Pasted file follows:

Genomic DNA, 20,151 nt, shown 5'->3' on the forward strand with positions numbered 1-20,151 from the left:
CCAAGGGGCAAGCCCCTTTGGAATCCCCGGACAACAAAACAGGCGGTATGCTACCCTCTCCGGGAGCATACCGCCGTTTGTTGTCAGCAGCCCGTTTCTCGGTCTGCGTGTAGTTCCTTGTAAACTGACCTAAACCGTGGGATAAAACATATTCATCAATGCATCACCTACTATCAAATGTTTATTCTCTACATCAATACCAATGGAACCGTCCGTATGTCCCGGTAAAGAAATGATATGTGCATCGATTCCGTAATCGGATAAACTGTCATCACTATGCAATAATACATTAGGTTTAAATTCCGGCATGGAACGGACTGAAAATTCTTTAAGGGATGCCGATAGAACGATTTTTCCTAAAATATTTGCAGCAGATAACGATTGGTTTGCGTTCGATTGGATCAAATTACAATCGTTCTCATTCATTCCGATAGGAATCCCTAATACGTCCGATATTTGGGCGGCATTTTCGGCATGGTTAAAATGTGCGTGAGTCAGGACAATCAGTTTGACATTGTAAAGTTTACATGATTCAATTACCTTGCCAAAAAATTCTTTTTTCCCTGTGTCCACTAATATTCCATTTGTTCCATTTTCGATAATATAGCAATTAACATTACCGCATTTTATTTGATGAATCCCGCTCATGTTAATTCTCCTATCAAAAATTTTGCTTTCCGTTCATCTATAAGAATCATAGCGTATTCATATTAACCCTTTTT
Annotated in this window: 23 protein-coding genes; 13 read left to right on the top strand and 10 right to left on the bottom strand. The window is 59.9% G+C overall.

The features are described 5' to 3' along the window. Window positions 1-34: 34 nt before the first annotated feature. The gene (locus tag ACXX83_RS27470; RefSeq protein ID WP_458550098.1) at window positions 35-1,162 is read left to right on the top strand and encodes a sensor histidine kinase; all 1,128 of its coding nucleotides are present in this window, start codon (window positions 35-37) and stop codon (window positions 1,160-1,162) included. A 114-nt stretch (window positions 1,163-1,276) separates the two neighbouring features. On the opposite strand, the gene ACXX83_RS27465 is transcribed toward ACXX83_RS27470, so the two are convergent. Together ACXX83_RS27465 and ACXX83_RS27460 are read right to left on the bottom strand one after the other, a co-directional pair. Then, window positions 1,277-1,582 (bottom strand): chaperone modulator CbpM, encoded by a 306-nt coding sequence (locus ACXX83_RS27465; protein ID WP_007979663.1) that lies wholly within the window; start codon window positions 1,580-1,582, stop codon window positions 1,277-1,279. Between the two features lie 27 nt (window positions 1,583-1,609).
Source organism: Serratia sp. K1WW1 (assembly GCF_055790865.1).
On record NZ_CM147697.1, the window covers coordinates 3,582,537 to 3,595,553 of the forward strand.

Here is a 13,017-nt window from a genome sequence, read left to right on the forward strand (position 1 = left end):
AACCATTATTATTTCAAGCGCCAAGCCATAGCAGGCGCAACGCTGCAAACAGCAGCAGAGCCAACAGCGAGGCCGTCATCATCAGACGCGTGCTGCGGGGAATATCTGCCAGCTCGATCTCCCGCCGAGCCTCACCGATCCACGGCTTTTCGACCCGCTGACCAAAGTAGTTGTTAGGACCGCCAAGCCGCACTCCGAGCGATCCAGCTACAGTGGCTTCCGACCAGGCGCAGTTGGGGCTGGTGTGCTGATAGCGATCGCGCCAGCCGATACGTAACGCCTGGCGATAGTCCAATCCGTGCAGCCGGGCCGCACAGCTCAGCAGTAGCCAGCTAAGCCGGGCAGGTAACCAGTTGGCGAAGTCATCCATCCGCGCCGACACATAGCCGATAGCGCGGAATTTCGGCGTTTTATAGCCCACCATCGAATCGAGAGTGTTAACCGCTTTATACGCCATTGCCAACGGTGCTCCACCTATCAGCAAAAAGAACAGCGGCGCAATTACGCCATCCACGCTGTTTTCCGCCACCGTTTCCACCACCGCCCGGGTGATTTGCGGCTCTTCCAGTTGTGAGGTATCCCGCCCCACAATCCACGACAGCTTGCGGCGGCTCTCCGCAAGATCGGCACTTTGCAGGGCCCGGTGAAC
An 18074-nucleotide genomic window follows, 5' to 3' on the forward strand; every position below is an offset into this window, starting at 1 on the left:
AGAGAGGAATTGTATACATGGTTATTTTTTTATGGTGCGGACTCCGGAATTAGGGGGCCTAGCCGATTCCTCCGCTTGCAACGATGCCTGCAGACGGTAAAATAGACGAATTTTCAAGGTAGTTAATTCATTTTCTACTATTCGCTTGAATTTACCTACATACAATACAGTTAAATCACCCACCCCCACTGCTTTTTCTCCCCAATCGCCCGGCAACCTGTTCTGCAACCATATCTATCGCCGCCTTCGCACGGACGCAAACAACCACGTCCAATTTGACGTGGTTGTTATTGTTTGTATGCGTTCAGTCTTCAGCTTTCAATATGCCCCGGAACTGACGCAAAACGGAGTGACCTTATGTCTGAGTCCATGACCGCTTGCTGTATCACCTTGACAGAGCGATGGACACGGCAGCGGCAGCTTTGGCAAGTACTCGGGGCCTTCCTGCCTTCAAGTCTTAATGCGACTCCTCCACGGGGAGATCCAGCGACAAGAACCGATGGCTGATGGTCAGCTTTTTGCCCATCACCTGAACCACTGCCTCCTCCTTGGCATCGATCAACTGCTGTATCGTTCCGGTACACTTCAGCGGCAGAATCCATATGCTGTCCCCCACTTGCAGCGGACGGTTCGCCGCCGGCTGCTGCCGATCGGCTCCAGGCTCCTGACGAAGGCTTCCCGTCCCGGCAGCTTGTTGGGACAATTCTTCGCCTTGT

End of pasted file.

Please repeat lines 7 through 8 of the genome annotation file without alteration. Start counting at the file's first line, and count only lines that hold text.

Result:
Here is a 13,017-nt window from a genome sequence, read left to right on the forward strand (position 1 = left end):
AACCATTATTATTTCAAGCGCCAAGCCATAGCAGGCGCAACGCTGCAAACAGCAGCAGAGCCAACAGCGAGGCCGTCATCATCAGACGCGTGCTGCGGGGAATATCTGCCAGCTCGATCTCCCGCCGAGCCTCACCGATCCACGGCTTTTCGACCCGCTGACCAAAGTAGTTGTTAGGACCGCCAAGCCGCACTCCGAGCGATCCAGCTACAGTGGCTTCCGACCAGGCGCAGTTGGGGCTGGTGTGCTGATAGCGATCGCGCCAGCCGATACGTAACGCCTGGCGATAGTCCAATCCGTGCAGCCGGGCCGCACAGCTCAGCAGTAGCCAGCTAAGCCGGGCAGGTAACCAGTTGGCGAAGTCATCCATCCGCGCCGACACATAGCCGATAGCGCGGAATTTCGGCGTTTTATAGCCCACCATCGAATCGAGAGTGTTAACCGCTTTATACGCCATTGCCAACGGTGCTCCACCTATCAGCAAAAAGAACAGCGGCGCAATTACGCCATCCACGCTGTTTTCCGCCACCGTTTCCACCACCGCCCGGGTGATTTGCGGCTCTTCCAGTTGTGAGGTATCCCGCCCCACAATCCACGACAGCTTGCGGCGGCTCTCCGCAAGATCGGCACTTTGCAGGGCCCGGTGAAC